Hurricane Harvey upping costs around the nation

(KSFY) - As officials continue to assess the damage from Hurricane Harvey, the governor of Texas has already asked for $125 billion in federal aid to help with recovery.

The financial burden to homes, vehicles, businesses and more in Texas will likely be felt across the nation as well.

Because Texas is such a major player in the oil and gas industry, the most immediate impact people all over the country are already feeling is a spike in gas price.

South Dakota has seen an average increase of seven cents this week, but prices could jump even higher next week.

"There are 10 refineries that have closed in the Corpus Christi-Houston area, early indications are that there hasn't been significant damage, so hopefully those refineries will come back online soon," AAA Travel Public Affairs Representative Marilyn Buskohl said.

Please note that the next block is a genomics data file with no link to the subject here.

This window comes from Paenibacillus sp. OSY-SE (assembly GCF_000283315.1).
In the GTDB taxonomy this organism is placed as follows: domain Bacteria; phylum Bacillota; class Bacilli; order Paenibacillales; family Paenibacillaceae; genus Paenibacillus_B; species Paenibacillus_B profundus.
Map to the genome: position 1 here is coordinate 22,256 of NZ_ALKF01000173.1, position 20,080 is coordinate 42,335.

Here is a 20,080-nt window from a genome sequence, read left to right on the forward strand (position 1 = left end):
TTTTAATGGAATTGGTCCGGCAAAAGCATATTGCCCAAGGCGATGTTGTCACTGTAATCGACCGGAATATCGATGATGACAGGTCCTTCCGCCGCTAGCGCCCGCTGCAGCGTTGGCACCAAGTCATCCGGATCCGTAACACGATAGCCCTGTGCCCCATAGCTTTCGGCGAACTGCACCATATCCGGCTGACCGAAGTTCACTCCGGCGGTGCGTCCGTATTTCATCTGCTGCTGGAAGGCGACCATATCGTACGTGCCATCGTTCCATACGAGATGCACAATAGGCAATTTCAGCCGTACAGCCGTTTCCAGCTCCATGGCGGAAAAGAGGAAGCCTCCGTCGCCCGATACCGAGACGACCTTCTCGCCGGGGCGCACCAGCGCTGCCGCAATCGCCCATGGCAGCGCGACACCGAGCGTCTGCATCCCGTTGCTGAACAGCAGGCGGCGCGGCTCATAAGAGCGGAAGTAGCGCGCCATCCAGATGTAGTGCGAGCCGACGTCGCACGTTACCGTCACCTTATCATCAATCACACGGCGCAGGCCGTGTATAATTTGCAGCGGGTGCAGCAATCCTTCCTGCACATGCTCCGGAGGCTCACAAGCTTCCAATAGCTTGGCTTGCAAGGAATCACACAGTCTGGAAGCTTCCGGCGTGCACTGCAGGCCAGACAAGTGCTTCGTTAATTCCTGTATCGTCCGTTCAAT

Other immediate travel plans like cruises out of Galveston ports and flights out of Houston are also impacted.

"It's the fifth largest airport in the United States so that has impacted a lot of travelers," Buskhol said.

More than half a million vehicles are expected to be totaled out from Hurricane Harvey.

"They're going to be buying cars from all over the country to fill their orders down there, which is going to be fighting with the rest of the country, and it will probably drive prices up a little bit," Vern Eide General Manager Steve Eggebraaten said.

While a new car may cost a little more, insurance rates in South Dakota should not be impacted.

"Every state is on their own, so rate is made within the state, so losses are paid out of premiums collected in the individual state, so you can rest assured that in South Dakota, our losses our going for losses that occur in our state," State Farm Agent Ryan Reiner said.

Other financial impacts could be felt in several industries months or even years down the road.

"The products that are going to go into when they start rebuilding from Harvey will be a lot of what they call southern yellow pine or southern products," Scott's Lumber General Manager Mark Kozel said. "If they can't buy it in the south, then they come to the north and buy it and that will eventually put pressure on the product as well, but it might be six months to a year down the road before we see that."